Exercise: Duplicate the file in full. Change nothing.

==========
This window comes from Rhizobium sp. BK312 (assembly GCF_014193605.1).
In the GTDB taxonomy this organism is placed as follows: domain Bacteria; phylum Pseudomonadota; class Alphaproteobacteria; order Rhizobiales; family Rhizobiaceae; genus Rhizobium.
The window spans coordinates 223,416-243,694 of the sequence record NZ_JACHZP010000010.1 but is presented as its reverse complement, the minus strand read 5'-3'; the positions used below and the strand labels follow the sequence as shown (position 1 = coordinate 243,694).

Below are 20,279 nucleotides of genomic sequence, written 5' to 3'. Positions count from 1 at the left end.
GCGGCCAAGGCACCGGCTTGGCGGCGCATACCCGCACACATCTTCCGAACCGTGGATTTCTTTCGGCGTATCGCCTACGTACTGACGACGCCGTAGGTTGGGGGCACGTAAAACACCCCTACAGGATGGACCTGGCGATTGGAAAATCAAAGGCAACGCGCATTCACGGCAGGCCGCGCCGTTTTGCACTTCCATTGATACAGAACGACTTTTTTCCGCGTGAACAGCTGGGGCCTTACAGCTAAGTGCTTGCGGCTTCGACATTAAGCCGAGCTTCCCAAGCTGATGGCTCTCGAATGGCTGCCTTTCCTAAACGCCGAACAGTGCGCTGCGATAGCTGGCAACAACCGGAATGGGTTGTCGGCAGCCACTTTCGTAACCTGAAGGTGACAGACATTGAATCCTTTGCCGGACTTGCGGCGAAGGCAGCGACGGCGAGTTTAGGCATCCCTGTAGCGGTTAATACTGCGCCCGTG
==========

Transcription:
This window comes from Rhizobium sp. BK312 (assembly GCF_014193605.1).
In the GTDB taxonomy this organism is placed as follows: domain Bacteria; phylum Pseudomonadota; class Alphaproteobacteria; order Rhizobiales; family Rhizobiaceae; genus Rhizobium.
The window spans coordinates 223,416-243,694 of the sequence record NZ_JACHZP010000010.1 but is presented as its reverse complement, the minus strand read 5'-3'; the positions used below and the strand labels follow the sequence as shown (position 1 = coordinate 243,694).

Below are 20,279 nucleotides of genomic sequence, written 5' to 3'. Positions count from 1 at the left end.
GCGGCCAAGGCACCGGCTTGGCGGCGCATACCCGCACACATCTTCCGAACCGTGGATTTCTTTCGGCGTATCGCCTACGTACTGACGACGCCGTAGGTTGGGGGCACGTAAAACACCCCTACAGGATGGACCTGGCGATTGGAAAATCAAAGGCAACGCGCATTCACGGCAGGCCGCGCCGTTTTGCACTTCCATTGATACAGAACGACTTTTTTCCGCGTGAACAGCTGGGGCCTTACAGCTAAGTGCTTGCGGCTTCGACATTAAGCCGAGCTTCCCAAGCTGATGGCTCTCGAATGGCTGCCTTTCCTAAACGCCGAACAGTGCGCTGCGATAGCTGGCAACAACCGGAATGGGTTGTCGGCAGCCACTTTCGTAACCTGAAGGTGACAGACATTGAATCCTTTGCCGGACTTGCGGCGAAGGCAGCGACGGCGAGTTTAGGCATCCCTGTAGCGGTTAATACTGCGCCCGTG